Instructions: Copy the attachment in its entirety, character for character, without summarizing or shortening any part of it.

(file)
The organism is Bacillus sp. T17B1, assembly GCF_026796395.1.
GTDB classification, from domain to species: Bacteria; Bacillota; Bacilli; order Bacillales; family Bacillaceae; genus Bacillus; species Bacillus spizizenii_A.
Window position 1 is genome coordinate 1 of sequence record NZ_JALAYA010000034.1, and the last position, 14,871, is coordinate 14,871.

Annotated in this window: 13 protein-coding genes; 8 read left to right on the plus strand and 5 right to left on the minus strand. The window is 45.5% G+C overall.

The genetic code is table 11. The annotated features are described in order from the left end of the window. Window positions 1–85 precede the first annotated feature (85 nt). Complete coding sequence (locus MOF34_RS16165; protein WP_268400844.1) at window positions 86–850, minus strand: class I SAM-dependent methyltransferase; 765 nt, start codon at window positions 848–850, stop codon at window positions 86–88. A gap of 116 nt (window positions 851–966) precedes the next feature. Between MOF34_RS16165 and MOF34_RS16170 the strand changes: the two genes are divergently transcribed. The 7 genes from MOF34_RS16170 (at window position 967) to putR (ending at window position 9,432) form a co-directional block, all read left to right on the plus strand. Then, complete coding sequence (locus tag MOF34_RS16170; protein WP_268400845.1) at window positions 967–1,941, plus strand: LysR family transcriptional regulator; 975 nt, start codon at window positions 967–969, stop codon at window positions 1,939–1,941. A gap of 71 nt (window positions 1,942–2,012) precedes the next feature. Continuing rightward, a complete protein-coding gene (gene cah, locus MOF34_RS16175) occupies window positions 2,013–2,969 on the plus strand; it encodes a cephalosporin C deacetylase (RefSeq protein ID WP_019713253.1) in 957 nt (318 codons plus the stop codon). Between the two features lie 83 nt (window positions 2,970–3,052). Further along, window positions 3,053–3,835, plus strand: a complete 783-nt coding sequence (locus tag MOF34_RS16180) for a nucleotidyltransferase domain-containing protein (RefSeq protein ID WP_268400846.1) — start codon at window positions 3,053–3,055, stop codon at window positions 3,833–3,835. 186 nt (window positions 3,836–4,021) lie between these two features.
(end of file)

The organism is Bacillus sp. T17B1, assembly GCF_026796395.1.
GTDB classification, from domain to species: Bacteria; Bacillota; Bacilli; order Bacillales; family Bacillaceae; genus Bacillus; species Bacillus spizizenii_A.
Window position 1 is genome coordinate 1 of sequence record NZ_JALAYA010000034.1, and the last position, 14,871, is coordinate 14,871.

Annotated in this window: 13 protein-coding genes; 8 read left to right on the plus strand and 5 right to left on the minus strand. The window is 45.5% G+C overall.

The genetic code is table 11. The annotated features are described in order from the left end of the window. Window positions 1–85 precede the first annotated feature (85 nt). Complete coding sequence (locus MOF34_RS16165; protein WP_268400844.1) at window positions 86–850, minus strand: class I SAM-dependent methyltransferase; 765 nt, start codon at window positions 848–850, stop codon at window positions 86–88. A gap of 116 nt (window positions 851–966) precedes the next feature. Between MOF34_RS16165 and MOF34_RS16170 the strand changes: the two genes are divergently transcribed. The 7 genes from MOF34_RS16170 (at window position 967) to putR (ending at window position 9,432) form a co-directional block, all read left to right on the plus strand. Then, complete coding sequence (locus tag MOF34_RS16170; protein WP_268400845.1) at window positions 967–1,941, plus strand: LysR family transcriptional regulator; 975 nt, start codon at window positions 967–969, stop codon at window positions 1,939–1,941. A gap of 71 nt (window positions 1,942–2,012) precedes the next feature. Continuing rightward, a complete protein-coding gene (gene cah, locus MOF34_RS16175) occupies window positions 2,013–2,969 on the plus strand; it encodes a cephalosporin C deacetylase (RefSeq protein ID WP_019713253.1) in 957 nt (318 codons plus the stop codon). Between the two features lie 83 nt (window positions 2,970–3,052). Further along, window positions 3,053–3,835, plus strand: a complete 783-nt coding sequence (locus tag MOF34_RS16180) for a nucleotidyltransferase domain-containing protein (RefSeq protein ID WP_268400846.1) — start codon at window positions 3,053–3,055, stop codon at window positions 3,833–3,835. 186 nt (window positions 3,836–4,021) lie between these two features.